What mechanism do you prefer for building a GUI: from scratch or using GUI-building software?

  • just to clarify, i did create gui for a project and i understand how it works but i think it takes forever to build a simple gui ( i know i can get faster at it if i kept using it) but still a builder sounds like a good idea as well so you can use the time you are saving to work on the actual code
    – Tolga E
    Commented Jul 14, 2009 at 19:59
  • 1
    As long as you understand what the auto-generated code is doing and why it is there, go ahead and use a good editor. That will allow you more time to get the thing working instead of spending hours on boilerplate code. Commented Jul 14, 2009 at 20:56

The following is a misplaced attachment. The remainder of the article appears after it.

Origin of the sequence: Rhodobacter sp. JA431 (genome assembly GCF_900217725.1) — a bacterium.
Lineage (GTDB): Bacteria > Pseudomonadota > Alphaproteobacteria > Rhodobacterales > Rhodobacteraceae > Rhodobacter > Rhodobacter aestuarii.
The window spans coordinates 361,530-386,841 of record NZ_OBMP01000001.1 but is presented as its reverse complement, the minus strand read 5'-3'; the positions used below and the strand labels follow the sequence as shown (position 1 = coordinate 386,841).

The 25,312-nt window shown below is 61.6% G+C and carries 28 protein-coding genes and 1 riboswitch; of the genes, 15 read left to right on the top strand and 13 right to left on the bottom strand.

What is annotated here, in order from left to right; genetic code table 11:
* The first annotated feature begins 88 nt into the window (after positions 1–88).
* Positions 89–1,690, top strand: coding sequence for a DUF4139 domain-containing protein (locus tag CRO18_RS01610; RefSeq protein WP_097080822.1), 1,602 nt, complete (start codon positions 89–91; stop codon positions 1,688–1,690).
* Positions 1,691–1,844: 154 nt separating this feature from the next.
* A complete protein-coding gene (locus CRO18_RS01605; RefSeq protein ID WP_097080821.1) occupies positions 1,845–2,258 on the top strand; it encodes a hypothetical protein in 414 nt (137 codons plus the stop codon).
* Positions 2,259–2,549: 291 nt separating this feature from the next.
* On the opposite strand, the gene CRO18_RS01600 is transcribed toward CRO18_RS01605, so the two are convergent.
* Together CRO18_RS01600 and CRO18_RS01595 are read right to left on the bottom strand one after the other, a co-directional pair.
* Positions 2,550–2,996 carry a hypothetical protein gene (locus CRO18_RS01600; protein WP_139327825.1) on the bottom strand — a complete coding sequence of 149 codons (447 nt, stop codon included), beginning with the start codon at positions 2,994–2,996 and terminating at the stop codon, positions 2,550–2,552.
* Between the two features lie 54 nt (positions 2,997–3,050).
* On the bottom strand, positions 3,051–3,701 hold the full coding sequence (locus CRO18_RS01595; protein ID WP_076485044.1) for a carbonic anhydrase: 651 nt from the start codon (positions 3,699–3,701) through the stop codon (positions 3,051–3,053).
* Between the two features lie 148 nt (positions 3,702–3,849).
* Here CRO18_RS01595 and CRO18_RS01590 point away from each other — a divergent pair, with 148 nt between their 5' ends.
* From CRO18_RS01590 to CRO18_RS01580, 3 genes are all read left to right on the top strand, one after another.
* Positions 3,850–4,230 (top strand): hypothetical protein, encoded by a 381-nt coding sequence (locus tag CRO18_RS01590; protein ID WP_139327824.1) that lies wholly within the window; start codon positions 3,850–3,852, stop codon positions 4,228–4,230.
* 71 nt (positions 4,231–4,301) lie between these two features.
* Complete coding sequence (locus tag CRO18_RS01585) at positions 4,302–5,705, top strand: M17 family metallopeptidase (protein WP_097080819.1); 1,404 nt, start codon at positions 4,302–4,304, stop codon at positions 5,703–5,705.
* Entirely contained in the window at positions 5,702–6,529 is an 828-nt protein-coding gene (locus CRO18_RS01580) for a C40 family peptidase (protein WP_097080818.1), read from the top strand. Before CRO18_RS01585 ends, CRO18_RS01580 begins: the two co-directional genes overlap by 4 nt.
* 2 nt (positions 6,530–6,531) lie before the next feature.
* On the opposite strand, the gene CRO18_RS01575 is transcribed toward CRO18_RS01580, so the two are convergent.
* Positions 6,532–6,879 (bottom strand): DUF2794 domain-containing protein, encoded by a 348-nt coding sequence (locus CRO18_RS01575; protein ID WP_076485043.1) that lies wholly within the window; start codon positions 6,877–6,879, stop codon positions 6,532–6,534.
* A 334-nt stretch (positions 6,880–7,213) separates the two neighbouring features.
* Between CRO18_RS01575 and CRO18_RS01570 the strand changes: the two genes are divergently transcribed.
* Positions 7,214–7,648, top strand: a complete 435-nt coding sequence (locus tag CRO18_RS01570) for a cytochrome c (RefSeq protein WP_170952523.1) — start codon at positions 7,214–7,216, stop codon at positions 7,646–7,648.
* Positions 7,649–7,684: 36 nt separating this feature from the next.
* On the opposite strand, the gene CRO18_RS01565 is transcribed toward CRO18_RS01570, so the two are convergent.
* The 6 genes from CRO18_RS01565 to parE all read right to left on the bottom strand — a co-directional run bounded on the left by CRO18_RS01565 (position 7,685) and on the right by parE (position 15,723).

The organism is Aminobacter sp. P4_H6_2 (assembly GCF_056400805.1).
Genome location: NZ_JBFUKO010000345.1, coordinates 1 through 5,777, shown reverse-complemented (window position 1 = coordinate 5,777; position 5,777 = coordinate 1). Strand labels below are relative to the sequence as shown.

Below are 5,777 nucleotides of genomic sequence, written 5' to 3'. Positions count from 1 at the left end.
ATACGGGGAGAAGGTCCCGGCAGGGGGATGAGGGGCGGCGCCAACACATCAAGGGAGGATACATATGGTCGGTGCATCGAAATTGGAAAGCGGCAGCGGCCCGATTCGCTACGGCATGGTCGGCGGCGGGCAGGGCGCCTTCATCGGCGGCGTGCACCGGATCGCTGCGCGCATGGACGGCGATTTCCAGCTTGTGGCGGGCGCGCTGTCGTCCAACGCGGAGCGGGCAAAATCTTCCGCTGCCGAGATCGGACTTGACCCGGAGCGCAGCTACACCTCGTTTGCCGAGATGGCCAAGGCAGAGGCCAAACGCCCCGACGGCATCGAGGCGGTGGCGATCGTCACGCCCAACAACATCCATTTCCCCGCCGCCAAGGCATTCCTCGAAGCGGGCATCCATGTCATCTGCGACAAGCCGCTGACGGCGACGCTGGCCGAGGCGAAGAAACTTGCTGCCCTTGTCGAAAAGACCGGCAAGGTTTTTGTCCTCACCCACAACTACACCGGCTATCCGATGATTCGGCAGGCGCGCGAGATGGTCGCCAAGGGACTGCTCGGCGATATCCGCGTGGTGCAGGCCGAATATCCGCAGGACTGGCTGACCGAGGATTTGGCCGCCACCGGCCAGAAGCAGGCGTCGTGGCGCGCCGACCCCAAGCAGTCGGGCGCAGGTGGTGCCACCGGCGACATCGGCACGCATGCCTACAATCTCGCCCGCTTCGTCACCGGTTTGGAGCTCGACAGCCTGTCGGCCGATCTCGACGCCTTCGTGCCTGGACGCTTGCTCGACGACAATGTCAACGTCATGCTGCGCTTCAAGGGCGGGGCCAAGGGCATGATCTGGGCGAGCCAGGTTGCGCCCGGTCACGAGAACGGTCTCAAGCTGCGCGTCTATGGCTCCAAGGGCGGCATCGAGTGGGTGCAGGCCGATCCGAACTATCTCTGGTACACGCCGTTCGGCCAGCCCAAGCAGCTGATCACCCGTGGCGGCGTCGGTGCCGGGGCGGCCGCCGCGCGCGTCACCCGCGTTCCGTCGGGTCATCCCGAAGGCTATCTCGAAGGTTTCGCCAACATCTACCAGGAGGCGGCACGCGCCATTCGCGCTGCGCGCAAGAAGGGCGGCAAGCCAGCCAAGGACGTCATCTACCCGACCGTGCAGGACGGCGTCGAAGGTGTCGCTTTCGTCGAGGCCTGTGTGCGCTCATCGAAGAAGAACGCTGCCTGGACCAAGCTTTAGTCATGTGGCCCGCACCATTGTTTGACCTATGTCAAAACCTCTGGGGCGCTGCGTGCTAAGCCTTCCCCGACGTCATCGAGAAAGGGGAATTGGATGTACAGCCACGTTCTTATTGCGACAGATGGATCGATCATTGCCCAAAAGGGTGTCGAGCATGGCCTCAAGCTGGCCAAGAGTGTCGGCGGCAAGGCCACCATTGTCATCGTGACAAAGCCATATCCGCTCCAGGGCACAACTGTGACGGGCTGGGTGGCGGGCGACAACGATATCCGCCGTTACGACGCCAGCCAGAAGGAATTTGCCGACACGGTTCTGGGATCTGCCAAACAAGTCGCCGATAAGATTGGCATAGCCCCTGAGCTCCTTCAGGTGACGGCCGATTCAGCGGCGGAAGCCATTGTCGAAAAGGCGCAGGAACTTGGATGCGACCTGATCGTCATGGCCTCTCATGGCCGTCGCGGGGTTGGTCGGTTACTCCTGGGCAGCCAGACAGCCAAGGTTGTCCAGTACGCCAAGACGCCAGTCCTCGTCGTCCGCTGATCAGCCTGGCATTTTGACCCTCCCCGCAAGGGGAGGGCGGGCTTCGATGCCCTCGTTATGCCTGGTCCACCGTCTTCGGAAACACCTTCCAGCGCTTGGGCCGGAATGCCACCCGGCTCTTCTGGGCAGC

23 Answers 23


If the question is about GUI development using Swing then IMO it is best to code everything manually without a WYSIWIG tool.

In order for a manual UI design/coding to be efficient a really good layout manager should be used. MigLayout is one of such layout managers. Since I've started using it I have never looked back at WYSIWIG tools -- a sheet of paper, a pencil, MigLayout and you get a full control over your design and code.

Also tools like Balsamiq simplify making GUI mock ups for quick prototyping if the paper and pencil approach is not suitable.

  • 2
    +1 - I do tons of GUI work, and I can tell you that the effort I put into manually laying out a GUI using MigLayout is so small compared to the other GUI related work that it isn't even worth measuring. The hard part is wiring up controls, binding to models, dealing with actions. That's the stuff that takes time. Every time I've used a GUI builder, I've regretted it.
    – Kevin Day
    Commented Jul 15, 2009 at 7:16